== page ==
The OPR’s mission is to “investigate allegations of misconduct involving Department attorneys that relate to the exercise of their authority to investigate, litigate or provide legal advice … .” Its Policies and Procedures provide that “[u]pon receipt, OPR reviews each allegation and determines whether further investigation is warranted.” An investigation can include a written response from the attorney involved, review of documents, and interviews. When the investigation is concluded, “OPR makes findings of fact and reaches conclusions as to whether professional misconduct has occurred.” The findings may be publicly disclosed in the following categories:

“1. A finding of intentional or knowing professional misconduct in the course of litigation or investigation where the Attorney General or Deputy Attorney General finds that the public interest in disclosure outweighs the privacy interest of the attorney and any law enforcement interests;

2. Any case involving an allegation of serious professional misconduct where there has been a demonstration of public interest, including referrals by a court or bar association, where the Attorney General or Deputy Attorney General finds that the public interest in disclosure outweighs the privacy interest of the attorney and any law enforcement interests;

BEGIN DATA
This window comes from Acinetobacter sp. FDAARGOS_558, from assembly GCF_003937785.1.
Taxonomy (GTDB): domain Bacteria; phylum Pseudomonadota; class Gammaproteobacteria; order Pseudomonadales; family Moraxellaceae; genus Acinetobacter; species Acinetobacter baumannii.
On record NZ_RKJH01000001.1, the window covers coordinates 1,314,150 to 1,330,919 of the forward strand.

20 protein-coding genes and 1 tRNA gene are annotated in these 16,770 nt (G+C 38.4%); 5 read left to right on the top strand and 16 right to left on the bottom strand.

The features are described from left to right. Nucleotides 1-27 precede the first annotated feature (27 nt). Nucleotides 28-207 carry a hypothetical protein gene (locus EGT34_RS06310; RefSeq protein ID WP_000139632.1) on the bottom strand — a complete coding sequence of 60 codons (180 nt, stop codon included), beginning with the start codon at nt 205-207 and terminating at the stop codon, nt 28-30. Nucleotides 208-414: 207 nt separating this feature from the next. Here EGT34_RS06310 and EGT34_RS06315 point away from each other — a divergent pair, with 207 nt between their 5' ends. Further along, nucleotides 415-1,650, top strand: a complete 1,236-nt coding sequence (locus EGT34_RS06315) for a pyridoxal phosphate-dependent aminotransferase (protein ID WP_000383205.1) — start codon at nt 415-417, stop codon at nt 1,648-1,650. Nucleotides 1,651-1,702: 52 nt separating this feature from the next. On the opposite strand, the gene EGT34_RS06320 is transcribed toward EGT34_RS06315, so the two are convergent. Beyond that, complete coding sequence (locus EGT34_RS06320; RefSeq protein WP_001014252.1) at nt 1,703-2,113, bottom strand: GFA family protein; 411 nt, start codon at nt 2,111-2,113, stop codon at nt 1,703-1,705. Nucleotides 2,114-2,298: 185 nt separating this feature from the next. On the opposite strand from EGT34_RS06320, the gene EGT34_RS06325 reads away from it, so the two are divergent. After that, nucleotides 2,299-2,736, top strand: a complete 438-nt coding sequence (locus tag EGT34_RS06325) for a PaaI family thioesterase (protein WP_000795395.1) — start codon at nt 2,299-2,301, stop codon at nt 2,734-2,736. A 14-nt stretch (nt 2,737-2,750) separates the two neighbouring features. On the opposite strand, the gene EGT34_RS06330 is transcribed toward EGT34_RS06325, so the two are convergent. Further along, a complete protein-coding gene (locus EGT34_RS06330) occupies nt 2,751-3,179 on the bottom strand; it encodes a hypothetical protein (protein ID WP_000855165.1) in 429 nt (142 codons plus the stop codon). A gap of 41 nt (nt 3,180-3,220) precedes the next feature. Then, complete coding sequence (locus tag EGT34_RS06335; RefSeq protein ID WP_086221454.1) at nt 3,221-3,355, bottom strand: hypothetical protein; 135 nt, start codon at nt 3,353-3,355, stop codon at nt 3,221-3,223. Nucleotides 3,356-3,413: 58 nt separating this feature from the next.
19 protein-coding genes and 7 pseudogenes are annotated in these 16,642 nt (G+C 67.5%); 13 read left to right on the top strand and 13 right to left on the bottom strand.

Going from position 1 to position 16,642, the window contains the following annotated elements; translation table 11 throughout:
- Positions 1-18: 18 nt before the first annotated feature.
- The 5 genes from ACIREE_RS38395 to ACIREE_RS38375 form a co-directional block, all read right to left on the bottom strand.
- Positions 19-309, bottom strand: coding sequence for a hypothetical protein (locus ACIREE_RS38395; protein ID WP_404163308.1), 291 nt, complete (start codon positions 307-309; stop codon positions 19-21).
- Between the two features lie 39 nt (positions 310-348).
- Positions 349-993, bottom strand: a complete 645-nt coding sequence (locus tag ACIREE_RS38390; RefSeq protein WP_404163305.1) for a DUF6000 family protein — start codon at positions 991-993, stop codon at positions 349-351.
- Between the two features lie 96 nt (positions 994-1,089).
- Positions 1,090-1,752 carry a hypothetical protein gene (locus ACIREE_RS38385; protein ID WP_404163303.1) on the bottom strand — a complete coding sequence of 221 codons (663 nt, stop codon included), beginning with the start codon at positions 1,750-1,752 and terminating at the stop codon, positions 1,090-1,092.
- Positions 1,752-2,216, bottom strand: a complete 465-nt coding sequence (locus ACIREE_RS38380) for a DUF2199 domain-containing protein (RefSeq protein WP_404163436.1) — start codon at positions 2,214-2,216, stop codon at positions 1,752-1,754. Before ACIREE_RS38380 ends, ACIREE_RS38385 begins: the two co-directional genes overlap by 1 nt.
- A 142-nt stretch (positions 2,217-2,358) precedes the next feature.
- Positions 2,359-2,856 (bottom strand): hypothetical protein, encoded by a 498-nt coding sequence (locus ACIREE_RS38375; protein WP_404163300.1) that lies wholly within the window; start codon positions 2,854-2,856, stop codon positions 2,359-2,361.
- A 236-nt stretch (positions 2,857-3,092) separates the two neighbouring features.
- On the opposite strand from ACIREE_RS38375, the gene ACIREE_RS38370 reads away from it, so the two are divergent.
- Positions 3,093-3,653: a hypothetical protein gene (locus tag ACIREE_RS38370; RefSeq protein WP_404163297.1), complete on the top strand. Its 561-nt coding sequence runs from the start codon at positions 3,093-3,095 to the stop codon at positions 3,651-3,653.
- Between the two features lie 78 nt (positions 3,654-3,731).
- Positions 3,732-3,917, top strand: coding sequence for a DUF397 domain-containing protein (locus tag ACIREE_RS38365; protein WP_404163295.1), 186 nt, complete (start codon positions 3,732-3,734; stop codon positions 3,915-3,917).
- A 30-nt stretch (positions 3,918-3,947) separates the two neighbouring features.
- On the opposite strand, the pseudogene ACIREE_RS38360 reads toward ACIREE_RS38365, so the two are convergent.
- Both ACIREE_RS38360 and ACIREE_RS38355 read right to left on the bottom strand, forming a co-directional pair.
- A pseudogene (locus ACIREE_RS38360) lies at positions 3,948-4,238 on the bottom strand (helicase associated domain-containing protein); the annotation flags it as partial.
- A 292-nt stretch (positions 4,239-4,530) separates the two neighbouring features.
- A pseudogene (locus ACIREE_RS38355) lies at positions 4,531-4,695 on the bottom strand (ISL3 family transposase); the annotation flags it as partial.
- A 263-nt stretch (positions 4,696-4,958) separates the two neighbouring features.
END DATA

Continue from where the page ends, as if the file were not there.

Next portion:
3. Any case in which the attorney requests disclosure, where law enforcement interests are not compromised by the disclosure.”

As we concluded in our post and as James Gill notes in his column, there are compelling reasons not to believe Perdigao’s claims and there are reasons that suggest his allegations may be true. Hopefully we will learn more if the OPR releases its findings or if the court holds an evidentiary hearing.

Stay tuned.

— DRJ